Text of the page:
COVID 19: Booster shots only by appointment, no walk-ins at city facilities, says OPH

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Drop-ins at COVID-19 vaccination clinics will be limited to those receiving a first or second dose of vaccine as of Friday, Ottawa Public Health has announced.


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Appointments are required for those receiving their third booster doses, said OPH in a tweet.

“Please know that we are working hard to increase capacity ASAP.”

The notice sparked a quick response expressing all-around frustration with the flow of information and getting appointments through the provincial booking system

“I have to say how incredibly disappointed I am with the dissemination of information,” responded one Twitter user. “I got my booster yesterday but not because the system worked. Rather I was informed by word-of-mouth of a pharmacy doing walk-ins.”

OPH later tweeted that clinics were fully booked for vaccination appointements through the weekend.


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Others expressed concerns that the option was being taken away from seniors seeking to get booster shots.

“A little tweet like this is not enough to advise people on a Friday morning,” responded another Twitter user.

“By doing this you are putting people at risk traveling to these locations especially those at risk and taking public transit.”

Ottawa’s Medical Officer of Health, Dr. Vera Etches, said Thursday that 650,000 people in Ottawa will be eligible for a third dose of COVID-19 vaccine as of Monday.

Residents relied on detective work and word-of-mouth to track down pharmacies offering booster shots.


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Hundreds of people were lined up at seven LCBO outlets in Ottawa were to be distributing free rapid antigen tests as part of the provincial government’s holiday blitz to provide kits to the general public at LCBOs as well as pop-up sites at shopping malls, markets and transit hubs.

The LCBO said in a news release Thursday that the tests were arriving slowly, but weren’t expected to last long.


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The first seven LCBO outlets to receive the tests are: Bank & Walkley, Carling & Woodroffe, Rideau & King Edward, Gloucester Blair & Ogilvie, Hunt Club & Merivale, Strandherd & Greenbank, Orleans Innes & Tenth Line

About 50 people in the lineup at the Bank Street LCBO shortly after the store opened at 9 a.m. were trading rumours about when the tests might arrive while staff directed traffic.

“The tests aren’t here yet,” yelled one staffer to occupants of the steady stream of cars entering the parking lot.

M. J. Gandier waits with about 50 others in a lineup at the LCBO at Bank Street and Walkley Road hoping to snag a free COVID-19 test kit.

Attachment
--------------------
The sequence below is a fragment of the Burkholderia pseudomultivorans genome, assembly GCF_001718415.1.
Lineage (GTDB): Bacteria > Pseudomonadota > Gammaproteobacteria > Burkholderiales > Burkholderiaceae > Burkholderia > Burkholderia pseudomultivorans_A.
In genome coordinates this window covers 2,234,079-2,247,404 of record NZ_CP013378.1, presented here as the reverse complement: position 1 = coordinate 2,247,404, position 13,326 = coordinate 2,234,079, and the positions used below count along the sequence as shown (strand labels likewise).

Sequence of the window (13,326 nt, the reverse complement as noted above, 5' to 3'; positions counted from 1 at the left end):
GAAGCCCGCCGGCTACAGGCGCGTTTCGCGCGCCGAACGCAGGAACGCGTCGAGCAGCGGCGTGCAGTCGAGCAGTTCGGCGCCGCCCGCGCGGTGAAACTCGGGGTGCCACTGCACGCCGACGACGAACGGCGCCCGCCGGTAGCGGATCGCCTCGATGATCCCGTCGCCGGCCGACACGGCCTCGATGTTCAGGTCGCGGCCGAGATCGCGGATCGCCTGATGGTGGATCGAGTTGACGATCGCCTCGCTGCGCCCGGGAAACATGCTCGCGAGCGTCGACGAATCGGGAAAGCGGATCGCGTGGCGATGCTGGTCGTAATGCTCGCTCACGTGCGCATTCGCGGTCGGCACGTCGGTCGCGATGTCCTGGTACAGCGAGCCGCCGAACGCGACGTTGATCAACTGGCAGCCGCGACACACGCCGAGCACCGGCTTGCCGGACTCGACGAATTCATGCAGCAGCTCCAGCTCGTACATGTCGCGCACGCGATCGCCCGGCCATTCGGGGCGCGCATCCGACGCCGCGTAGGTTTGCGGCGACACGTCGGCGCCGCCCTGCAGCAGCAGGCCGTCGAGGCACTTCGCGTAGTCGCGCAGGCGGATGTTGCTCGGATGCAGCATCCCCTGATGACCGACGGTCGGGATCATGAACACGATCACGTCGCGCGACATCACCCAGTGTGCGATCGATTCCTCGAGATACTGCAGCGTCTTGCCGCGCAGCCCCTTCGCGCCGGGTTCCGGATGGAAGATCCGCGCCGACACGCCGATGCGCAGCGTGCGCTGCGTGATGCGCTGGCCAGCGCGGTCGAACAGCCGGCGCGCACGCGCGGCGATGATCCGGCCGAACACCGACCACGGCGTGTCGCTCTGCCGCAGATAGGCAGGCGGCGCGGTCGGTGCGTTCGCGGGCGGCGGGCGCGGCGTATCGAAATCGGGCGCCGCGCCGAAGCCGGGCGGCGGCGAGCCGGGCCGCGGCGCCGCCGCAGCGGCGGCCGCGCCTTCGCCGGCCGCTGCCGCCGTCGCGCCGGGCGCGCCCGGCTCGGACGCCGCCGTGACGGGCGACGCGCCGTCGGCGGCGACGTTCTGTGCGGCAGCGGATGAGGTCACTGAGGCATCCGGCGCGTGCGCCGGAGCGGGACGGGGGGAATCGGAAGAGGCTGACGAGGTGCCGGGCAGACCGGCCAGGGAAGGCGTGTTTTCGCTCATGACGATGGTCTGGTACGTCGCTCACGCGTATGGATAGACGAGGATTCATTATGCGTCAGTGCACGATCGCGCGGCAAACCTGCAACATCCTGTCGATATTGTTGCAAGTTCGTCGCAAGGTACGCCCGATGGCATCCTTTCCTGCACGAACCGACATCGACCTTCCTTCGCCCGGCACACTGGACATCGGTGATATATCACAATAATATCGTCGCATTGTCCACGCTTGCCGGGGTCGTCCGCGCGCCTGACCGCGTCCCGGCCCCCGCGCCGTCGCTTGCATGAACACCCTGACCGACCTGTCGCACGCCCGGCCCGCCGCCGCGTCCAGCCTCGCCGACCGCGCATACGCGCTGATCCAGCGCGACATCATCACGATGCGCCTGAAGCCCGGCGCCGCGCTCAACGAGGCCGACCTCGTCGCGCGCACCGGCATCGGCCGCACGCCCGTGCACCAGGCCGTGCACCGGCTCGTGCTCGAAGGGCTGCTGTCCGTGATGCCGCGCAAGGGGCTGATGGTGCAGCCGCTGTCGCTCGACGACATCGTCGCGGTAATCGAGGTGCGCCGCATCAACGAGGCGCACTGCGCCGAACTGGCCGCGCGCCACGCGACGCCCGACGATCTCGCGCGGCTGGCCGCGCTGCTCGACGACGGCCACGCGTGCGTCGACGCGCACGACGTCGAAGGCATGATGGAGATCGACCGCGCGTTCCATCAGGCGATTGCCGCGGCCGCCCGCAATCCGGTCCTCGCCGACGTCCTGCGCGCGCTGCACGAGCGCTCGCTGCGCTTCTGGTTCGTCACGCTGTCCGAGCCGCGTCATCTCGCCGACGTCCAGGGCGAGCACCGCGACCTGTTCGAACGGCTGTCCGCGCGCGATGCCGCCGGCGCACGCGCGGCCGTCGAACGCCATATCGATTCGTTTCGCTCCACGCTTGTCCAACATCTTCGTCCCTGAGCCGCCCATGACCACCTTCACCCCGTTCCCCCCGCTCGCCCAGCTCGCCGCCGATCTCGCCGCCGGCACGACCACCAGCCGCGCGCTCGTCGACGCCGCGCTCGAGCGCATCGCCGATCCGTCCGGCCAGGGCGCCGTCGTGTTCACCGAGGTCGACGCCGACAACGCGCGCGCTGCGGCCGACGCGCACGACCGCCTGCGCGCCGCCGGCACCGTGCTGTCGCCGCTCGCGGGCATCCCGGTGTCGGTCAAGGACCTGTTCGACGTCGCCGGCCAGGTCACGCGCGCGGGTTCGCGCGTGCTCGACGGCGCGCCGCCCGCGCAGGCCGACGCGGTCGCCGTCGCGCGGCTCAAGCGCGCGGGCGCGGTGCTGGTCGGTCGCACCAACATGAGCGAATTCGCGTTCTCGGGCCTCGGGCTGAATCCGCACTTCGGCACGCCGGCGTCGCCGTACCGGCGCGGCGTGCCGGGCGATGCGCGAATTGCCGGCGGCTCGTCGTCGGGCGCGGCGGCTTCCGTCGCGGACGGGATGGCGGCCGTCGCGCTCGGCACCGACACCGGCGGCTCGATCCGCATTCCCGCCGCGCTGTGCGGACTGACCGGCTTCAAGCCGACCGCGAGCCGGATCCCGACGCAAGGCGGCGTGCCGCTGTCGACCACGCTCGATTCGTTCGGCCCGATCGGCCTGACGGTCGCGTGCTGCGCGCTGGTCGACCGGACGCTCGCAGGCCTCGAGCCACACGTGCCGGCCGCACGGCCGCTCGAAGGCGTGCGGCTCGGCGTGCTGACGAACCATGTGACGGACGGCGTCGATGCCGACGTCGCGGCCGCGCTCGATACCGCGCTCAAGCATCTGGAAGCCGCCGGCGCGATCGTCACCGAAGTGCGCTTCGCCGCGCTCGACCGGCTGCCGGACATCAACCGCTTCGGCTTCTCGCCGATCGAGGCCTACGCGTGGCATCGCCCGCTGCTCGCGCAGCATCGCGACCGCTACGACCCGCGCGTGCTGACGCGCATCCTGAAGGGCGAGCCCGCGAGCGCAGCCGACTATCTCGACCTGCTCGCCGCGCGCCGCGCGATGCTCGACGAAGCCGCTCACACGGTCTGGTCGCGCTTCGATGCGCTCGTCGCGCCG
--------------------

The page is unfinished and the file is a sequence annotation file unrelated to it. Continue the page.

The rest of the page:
M. J. Gandier waits with about 50 others in a lineup at the LCBO at Bank Street and Walkley Road hoping to snag a free COVID-19 test kit. Photo by Jacquie Miller /Postmedia

M.J. Gandier was near the back of the lineup but she would be willing to wait at least a couple of hours.

“I’m going to treat this like the most important thing on the planet,” she said, half joking.

Gandier said was carefully considering how she might use the test before any holiday gathering.


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She said she was annoyed at having to miss work and also a little worried that she might catch COVID-19 while waiting in the lineup with a crowd of people.

“Maybe if I get the rapid test I’ll take it right after I leave here,” she said.

Another woman, Carol, who didn’t want to give her last name, said she would wait as long as it took.

“I’m 84 years old and I need that test. I have great grandkids, my family.”

“I’ll wait, I guess. It’s beautiful out and at my age I need all the fresh air I can get.”

Another woman, Maryann, who was at the front of the line, said she arrived at 8 a.m.

She takes care of her two granddaughters, age 3 and one, who cannot be vaccinated, and also has an elderly mother, said Maryann.

She said she’d like to use a rapid test before the grandkids arrive to be babysat next week, and also before she sees her mother at Christmas.


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“In the run up to Christmas I’d like to know that none of us are infected before we go see her.”

Ontario is making two million rapid tests available to the public through the pop-ups.

Ottawa is slated to have a total of 10 pop-ups but they are not scheduled to open until Dec. 21.

Meanwhile, Algonquin College announced Friday morning that it to take most programs online when classes resume after the break — and this is expected to remain in place until the end of March Break.